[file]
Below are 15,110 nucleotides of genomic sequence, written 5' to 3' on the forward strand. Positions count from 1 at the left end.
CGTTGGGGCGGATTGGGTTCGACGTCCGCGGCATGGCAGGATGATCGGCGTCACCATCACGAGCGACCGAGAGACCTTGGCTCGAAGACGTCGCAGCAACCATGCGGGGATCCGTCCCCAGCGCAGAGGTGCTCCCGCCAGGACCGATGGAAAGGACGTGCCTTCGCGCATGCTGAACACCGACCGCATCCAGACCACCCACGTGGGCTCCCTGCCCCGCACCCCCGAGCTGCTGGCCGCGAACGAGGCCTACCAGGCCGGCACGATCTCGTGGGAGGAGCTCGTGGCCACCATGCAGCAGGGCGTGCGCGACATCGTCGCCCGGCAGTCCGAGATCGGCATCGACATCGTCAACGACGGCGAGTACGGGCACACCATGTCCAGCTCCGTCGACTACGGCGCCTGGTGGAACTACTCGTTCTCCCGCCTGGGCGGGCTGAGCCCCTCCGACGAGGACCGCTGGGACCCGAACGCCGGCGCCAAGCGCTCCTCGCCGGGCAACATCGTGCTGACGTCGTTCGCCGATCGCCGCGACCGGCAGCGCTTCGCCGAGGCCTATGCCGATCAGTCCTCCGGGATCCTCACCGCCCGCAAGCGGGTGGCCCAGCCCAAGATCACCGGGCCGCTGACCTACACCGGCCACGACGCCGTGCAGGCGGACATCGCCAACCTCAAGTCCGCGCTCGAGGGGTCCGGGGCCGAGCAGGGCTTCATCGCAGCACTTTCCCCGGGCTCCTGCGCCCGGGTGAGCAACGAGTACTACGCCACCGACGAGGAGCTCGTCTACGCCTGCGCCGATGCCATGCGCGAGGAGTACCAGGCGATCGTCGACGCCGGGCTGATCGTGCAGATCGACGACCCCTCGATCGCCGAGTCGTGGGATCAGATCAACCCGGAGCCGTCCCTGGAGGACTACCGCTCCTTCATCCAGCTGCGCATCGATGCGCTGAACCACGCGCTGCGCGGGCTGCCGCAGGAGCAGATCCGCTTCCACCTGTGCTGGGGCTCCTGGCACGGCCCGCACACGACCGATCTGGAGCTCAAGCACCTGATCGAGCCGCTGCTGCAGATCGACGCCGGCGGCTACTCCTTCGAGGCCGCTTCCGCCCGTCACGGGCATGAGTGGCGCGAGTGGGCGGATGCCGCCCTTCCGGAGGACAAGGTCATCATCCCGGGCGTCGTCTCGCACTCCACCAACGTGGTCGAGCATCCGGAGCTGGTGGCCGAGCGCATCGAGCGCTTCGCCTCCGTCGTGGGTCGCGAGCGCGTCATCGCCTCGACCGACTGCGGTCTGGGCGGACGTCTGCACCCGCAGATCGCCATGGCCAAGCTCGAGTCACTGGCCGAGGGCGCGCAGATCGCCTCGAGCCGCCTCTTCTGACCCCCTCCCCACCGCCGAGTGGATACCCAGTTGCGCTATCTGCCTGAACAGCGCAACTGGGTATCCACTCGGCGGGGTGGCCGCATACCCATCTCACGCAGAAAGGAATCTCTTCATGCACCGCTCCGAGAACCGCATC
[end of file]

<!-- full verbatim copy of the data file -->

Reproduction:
Below are 15,110 nucleotides of genomic sequence, written 5' to 3' on the forward strand. Positions count from 1 at the left end.
CGTTGGGGCGGATTGGGTTCGACGTCCGCGGCATGGCAGGATGATCGGCGTCACCATCACGAGCGACCGAGAGACCTTGGCTCGAAGACGTCGCAGCAACCATGCGGGGATCCGTCCCCAGCGCAGAGGTGCTCCCGCCAGGACCGATGGAAAGGACGTGCCTTCGCGCATGCTGAACACCGACCGCATCCAGACCACCCACGTGGGCTCCCTGCCCCGCACCCCCGAGCTGCTGGCCGCGAACGAGGCCTACCAGGCCGGCACGATCTCGTGGGAGGAGCTCGTGGCCACCATGCAGCAGGGCGTGCGCGACATCGTCGCCCGGCAGTCCGAGATCGGCATCGACATCGTCAACGACGGCGAGTACGGGCACACCATGTCCAGCTCCGTCGACTACGGCGCCTGGTGGAACTACTCGTTCTCCCGCCTGGGCGGGCTGAGCCCCTCCGACGAGGACCGCTGGGACCCGAACGCCGGCGCCAAGCGCTCCTCGCCGGGCAACATCGTGCTGACGTCGTTCGCCGATCGCCGCGACCGGCAGCGCTTCGCCGAGGCCTATGCCGATCAGTCCTCCGGGATCCTCACCGCCCGCAAGCGGGTGGCCCAGCCCAAGATCACCGGGCCGCTGACCTACACCGGCCACGACGCCGTGCAGGCGGACATCGCCAACCTCAAGTCCGCGCTCGAGGGGTCCGGGGCCGAGCAGGGCTTCATCGCAGCACTTTCCCCGGGCTCCTGCGCCCGGGTGAGCAACGAGTACTACGCCACCGACGAGGAGCTCGTCTACGCCTGCGCCGATGCCATGCGCGAGGAGTACCAGGCGATCGTCGACGCCGGGCTGATCGTGCAGATCGACGACCCCTCGATCGCCGAGTCGTGGGATCAGATCAACCCGGAGCCGTCCCTGGAGGACTACCGCTCCTTCATCCAGCTGCGCATCGATGCGCTGAACCACGCGCTGCGCGGGCTGCCGCAGGAGCAGATCCGCTTCCACCTGTGCTGGGGCTCCTGGCACGGCCCGCACACGACCGATCTGGAGCTCAAGCACCTGATCGAGCCGCTGCTGCAGATCGACGCCGGCGGCTACTCCTTCGAGGCCGCTTCCGCCCGTCACGGGCATGAGTGGCGCGAGTGGGCGGATGCCGCCCTTCCGGAGGACAAGGTCATCATCCCGGGCGTCGTCTCGCACTCCACCAACGTGGTCGAGCATCCGGAGCTGGTGGCCGAGCGCATCGAGCGCTTCGCCTCCGTCGTGGGTCGCGAGCGCGTCATCGCCTCGACCGACTGCGGTCTGGGCGGACGTCTGCACCCGCAGATCGCCATGGCCAAGCTCGAGTCACTGGCCGAGGGCGCGCAGATCGCCTCGAGCCGCCTCTTCTGACCCCCTCCCCACCGCCGAGTGGATACCCAGTTGCGCTATCTGCCTGAACAGCGCAACTGGGTATCCACTCGGCGGGGTGGCCGCATACCCATCTCACGCAGAAAGGAATCTCTTCATGCACCGCTCCGAGAACCGCATC